I had a revelation the other day about the state of the Christian church. This revelation came while talking with a friend of mine who told me a story about a family member who recently “felt called” to go be a missionary (as if that werent possible where they were at). They lamented that their family member’s reasoning and plan was deeply flawed and largely based on emotion and not good solid reasoning and planning. He was thankful that their apparent call from God had been thwarted, however it was evident that he victory had taken a toll.
Now this friend came from a missionary family who have traversed the globe doing the work of evangelists. A more spiritually minded family would be hard to find to say the least.
My revelation is this.
Growing up we had looked to my friend’s family member as the prime example of what it meant to live a spirit-filled life. Thinking about it now its apparent that our measure of spiritual maturity centered on raw mysticism and behavior modification. Not, as the Bible indicates, a definitive growth in both behavior (orthopraxis) as well as wisdom and understanding (orthodoxy).
I believe that foundation has led my friend, who is very logically minded, to struggle with what it means to be a Christian. It not only places roadblocks in his walk of faith. But it exalts what amounts to spiritual infancy.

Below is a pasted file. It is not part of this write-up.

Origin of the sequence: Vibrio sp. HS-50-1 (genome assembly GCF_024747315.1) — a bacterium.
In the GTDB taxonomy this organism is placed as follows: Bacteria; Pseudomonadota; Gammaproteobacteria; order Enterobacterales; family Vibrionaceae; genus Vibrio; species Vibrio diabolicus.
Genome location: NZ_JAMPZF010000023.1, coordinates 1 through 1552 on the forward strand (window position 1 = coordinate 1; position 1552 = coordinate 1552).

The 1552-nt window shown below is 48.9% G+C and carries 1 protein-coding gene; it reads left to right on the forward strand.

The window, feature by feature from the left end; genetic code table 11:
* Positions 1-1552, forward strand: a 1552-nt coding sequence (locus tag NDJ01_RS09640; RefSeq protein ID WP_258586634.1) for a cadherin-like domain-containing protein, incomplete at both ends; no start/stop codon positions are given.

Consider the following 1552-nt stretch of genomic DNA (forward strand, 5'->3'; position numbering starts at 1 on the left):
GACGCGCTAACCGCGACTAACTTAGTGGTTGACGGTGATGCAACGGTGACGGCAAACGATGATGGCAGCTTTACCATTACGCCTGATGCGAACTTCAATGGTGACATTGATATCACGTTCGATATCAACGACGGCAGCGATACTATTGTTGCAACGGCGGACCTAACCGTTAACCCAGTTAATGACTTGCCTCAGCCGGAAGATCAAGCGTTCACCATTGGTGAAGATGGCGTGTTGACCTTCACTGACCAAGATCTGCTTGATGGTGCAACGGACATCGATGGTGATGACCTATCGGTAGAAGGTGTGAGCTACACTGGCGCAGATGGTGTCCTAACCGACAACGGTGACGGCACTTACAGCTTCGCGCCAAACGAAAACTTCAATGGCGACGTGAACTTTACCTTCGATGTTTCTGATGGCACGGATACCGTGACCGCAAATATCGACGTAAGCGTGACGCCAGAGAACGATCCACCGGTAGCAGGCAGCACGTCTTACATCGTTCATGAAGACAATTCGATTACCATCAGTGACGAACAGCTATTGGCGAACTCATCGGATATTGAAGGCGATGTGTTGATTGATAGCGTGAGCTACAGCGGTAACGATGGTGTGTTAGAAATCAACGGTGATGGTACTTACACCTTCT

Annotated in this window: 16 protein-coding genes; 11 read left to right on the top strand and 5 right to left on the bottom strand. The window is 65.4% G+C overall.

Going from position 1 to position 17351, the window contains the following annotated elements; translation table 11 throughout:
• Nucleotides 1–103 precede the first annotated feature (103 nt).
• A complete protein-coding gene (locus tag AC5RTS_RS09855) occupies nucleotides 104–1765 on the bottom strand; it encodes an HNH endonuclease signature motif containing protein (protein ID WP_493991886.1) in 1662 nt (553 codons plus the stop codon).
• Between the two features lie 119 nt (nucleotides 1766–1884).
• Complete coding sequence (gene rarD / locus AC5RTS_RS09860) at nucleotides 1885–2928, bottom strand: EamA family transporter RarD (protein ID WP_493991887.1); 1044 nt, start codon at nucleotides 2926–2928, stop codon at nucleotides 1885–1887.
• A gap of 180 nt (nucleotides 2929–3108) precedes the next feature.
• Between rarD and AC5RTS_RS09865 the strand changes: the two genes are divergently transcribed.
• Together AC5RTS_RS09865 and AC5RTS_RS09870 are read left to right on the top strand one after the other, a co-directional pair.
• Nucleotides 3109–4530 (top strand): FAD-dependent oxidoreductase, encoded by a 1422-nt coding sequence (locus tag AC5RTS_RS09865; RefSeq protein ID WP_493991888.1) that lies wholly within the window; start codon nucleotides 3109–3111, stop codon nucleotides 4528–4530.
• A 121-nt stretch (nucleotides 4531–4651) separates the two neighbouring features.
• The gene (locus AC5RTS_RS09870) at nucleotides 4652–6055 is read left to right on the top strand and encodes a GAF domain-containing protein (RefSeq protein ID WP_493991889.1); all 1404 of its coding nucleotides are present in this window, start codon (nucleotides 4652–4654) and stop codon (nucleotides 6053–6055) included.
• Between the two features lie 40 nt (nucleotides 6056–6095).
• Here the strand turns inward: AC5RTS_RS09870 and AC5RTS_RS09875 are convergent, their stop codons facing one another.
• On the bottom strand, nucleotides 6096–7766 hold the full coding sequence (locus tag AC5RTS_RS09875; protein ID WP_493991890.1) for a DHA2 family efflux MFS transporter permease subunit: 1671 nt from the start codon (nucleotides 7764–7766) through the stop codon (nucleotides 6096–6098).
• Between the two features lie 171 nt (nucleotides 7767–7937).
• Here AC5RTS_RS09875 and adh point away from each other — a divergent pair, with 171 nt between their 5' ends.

The sad part is that growing up we looked to my friend’s family member as a warrior. Because we thought they were mature (based on our flawed understanding of maturity) we thought they were also capable contenders for the faith (Jude 4).
It is now apparent, however, that what we did (and were allowed to do by our “elders” at he time) was put a sword in the hands of the most ridiculous and infantile among us and provoke the darkness with theirs and our own ignorance.
When my children get old enough to wrestle with these faith issues, one mistake I hope to avoid is providing them with both a false view of maturity and, from that, false heroes to look up to.